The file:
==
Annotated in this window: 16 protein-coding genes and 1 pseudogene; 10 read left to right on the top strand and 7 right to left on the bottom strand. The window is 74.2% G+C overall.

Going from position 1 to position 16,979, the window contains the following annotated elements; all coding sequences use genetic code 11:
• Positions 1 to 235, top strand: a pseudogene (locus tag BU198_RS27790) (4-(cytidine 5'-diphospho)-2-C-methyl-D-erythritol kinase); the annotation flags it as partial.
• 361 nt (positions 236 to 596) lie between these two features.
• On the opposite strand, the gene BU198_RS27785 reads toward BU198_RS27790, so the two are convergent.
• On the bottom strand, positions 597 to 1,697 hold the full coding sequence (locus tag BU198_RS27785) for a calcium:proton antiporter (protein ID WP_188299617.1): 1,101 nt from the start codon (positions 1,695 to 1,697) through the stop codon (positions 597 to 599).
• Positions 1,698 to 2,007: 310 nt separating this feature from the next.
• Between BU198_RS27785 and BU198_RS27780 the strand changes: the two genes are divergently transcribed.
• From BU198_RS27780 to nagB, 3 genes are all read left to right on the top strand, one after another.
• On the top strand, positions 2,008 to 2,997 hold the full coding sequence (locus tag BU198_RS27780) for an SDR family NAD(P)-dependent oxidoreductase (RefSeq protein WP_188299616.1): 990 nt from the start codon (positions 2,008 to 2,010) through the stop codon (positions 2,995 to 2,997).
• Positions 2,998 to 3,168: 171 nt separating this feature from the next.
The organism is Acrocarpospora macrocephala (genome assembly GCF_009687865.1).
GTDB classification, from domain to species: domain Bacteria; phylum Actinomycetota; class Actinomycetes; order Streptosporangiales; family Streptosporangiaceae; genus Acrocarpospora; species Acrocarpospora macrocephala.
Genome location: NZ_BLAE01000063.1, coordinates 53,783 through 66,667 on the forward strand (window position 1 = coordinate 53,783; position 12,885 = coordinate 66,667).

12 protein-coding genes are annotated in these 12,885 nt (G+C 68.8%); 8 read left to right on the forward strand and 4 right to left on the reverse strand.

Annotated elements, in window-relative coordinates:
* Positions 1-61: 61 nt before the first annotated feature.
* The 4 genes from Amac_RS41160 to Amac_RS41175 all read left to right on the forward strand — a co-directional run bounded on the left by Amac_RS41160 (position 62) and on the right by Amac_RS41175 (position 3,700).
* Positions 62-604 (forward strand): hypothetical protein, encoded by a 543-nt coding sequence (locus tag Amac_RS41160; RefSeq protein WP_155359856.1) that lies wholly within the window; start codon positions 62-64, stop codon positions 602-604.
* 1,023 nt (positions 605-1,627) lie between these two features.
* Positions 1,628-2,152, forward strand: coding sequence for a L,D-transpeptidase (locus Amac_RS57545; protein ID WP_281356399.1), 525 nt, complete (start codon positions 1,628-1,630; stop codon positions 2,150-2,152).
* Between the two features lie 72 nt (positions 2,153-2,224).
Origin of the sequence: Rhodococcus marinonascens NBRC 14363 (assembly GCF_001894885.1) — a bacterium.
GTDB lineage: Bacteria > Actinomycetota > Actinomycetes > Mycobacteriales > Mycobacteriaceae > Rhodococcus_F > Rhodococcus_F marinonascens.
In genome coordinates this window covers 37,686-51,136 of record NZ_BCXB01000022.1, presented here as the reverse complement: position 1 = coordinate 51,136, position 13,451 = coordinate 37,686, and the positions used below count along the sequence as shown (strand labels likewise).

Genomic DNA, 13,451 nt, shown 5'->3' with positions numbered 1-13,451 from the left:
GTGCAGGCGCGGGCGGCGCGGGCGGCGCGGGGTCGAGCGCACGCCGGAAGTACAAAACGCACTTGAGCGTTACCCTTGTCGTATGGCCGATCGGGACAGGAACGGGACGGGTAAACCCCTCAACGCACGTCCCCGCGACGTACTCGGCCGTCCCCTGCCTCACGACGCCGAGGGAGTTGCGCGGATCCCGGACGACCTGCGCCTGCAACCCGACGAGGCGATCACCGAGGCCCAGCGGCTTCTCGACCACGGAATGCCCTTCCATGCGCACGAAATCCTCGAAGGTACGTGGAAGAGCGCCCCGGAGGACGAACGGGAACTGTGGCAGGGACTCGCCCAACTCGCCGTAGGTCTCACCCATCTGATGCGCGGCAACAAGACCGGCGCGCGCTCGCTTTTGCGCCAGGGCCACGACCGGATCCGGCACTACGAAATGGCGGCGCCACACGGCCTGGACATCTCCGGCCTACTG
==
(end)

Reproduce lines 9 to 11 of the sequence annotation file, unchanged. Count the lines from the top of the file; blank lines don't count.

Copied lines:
• From BU198_RS27780 to nagB, 3 genes are all read left to right on the top strand, one after another.
• On the top strand, positions 2,008 to 2,997 hold the full coding sequence (locus tag BU198_RS27780) for an SDR family NAD(P)-dependent oxidoreductase (RefSeq protein WP_188299616.1): 990 nt from the start codon (positions 2,008 to 2,010) through the stop codon (positions 2,995 to 2,997).
• Positions 2,998 to 3,168: 171 nt separating this feature from the next.